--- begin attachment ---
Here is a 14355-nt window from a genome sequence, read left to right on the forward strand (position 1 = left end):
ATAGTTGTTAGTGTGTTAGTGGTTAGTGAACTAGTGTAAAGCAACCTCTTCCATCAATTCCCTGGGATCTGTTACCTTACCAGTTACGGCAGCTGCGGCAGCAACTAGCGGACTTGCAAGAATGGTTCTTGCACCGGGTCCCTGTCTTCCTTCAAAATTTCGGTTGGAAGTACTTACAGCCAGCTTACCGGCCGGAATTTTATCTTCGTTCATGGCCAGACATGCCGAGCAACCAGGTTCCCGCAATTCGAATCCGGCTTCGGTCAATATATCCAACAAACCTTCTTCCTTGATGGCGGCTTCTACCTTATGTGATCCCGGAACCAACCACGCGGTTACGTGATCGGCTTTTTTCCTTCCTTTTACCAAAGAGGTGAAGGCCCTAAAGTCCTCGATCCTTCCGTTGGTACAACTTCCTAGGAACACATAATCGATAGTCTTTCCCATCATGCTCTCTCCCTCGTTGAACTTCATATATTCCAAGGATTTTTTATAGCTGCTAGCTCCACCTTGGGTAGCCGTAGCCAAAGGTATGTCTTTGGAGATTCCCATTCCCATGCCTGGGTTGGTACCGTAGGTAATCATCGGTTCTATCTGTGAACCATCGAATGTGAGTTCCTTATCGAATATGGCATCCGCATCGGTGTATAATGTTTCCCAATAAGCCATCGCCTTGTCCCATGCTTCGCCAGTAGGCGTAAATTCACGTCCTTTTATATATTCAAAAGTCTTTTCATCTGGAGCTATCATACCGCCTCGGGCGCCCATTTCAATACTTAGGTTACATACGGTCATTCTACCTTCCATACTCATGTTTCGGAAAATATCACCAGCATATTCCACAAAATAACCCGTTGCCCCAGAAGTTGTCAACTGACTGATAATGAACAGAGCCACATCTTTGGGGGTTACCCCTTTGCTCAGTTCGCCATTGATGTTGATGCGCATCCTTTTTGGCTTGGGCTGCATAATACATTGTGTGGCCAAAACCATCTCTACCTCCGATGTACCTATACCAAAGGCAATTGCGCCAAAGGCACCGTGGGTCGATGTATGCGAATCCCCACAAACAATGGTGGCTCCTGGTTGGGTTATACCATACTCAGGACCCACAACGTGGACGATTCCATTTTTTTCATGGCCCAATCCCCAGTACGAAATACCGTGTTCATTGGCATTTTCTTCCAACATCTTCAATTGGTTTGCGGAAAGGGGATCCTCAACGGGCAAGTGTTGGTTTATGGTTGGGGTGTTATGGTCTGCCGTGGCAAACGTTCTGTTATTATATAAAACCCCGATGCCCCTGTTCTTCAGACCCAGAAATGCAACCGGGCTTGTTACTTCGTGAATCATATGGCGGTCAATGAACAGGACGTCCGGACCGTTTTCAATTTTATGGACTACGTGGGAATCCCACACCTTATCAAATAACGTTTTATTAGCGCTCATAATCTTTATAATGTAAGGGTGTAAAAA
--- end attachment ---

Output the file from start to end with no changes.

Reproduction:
Here is a 14355-nt window from a genome sequence, read left to right on the forward strand (position 1 = left end):
ATAGTTGTTAGTGTGTTAGTGGTTAGTGAACTAGTGTAAAGCAACCTCTTCCATCAATTCCCTGGGATCTGTTACCTTACCAGTTACGGCAGCTGCGGCAGCAACTAGCGGACTTGCAAGAATGGTTCTTGCACCGGGTCCCTGTCTTCCTTCAAAATTTCGGTTGGAAGTACTTACAGCCAGCTTACCGGCCGGAATTTTATCTTCGTTCATGGCCAGACATGCCGAGCAACCAGGTTCCCGCAATTCGAATCCGGCTTCGGTCAATATATCCAACAAACCTTCTTCCTTGATGGCGGCTTCTACCTTATGTGATCCCGGAACCAACCACGCGGTTACGTGATCGGCTTTTTTCCTTCCTTTTACCAAAGAGGTGAAGGCCCTAAAGTCCTCGATCCTTCCGTTGGTACAACTTCCTAGGAACACATAATCGATAGTCTTTCCCATCATGCTCTCTCCCTCGTTGAACTTCATATATTCCAAGGATTTTTTATAGCTGCTAGCTCCACCTTGGGTAGCCGTAGCCAAAGGTATGTCTTTGGAGATTCCCATTCCCATGCCTGGGTTGGTACCGTAGGTAATCATCGGTTCTATCTGTGAACCATCGAATGTGAGTTCCTTATCGAATATGGCATCCGCATCGGTGTATAATGTTTCCCAATAAGCCATCGCCTTGTCCCATGCTTCGCCAGTAGGCGTAAATTCACGTCCTTTTATATATTCAAAAGTCTTTTCATCTGGAGCTATCATACCGCCTCGGGCGCCCATTTCAATACTTAGGTTACATACGGTCATTCTACCTTCCATACTCATGTTTCGGAAAATATCACCAGCATATTCCACAAAATAACCCGTTGCCCCAGAAGTTGTCAACTGACTGATAATGAACAGAGCCACATCTTTGGGGGTTACCCCTTTGCTCAGTTCGCCATTGATGTTGATGCGCATCCTTTTTGGCTTGGGCTGCATAATACATTGTGTGGCCAAAACCATCTCTACCTCCGATGTACCTATACCAAAGGCAATTGCGCCAAAGGCACCGTGGGTCGATGTATGCGAATCCCCACAAACAATGGTGGCTCCTGGTTGGGTTATACCATACTCAGGACCCACAACGTGGACGATTCCATTTTTTTCATGGCCCAATCCCCAGTACGAAATACCGTGTTCATTGGCATTTTCTTCCAACATCTTCAATTGGTTTGCGGAAAGGGGATCCTCAACGGGCAAGTGTTGGTTTATGGTTGGGGTGTTATGGTCTGCCGTGGCAAACGTTCTGTTATTATATAAAACCCCGATGCCCCTGTTCTTCAGACCCAGAAATGCAACCGGGCTTGTTACTTCGTGAATCATATGGCGGTCAATGAACAGGACGTCCGGACCGTTTTCAATTTTATGGACTACGTGGGAATCCCACACCTTATCAAATAACGTTTTATTAGCGCTCATAATCTTTATAATGTAAGGGTGTAAAAA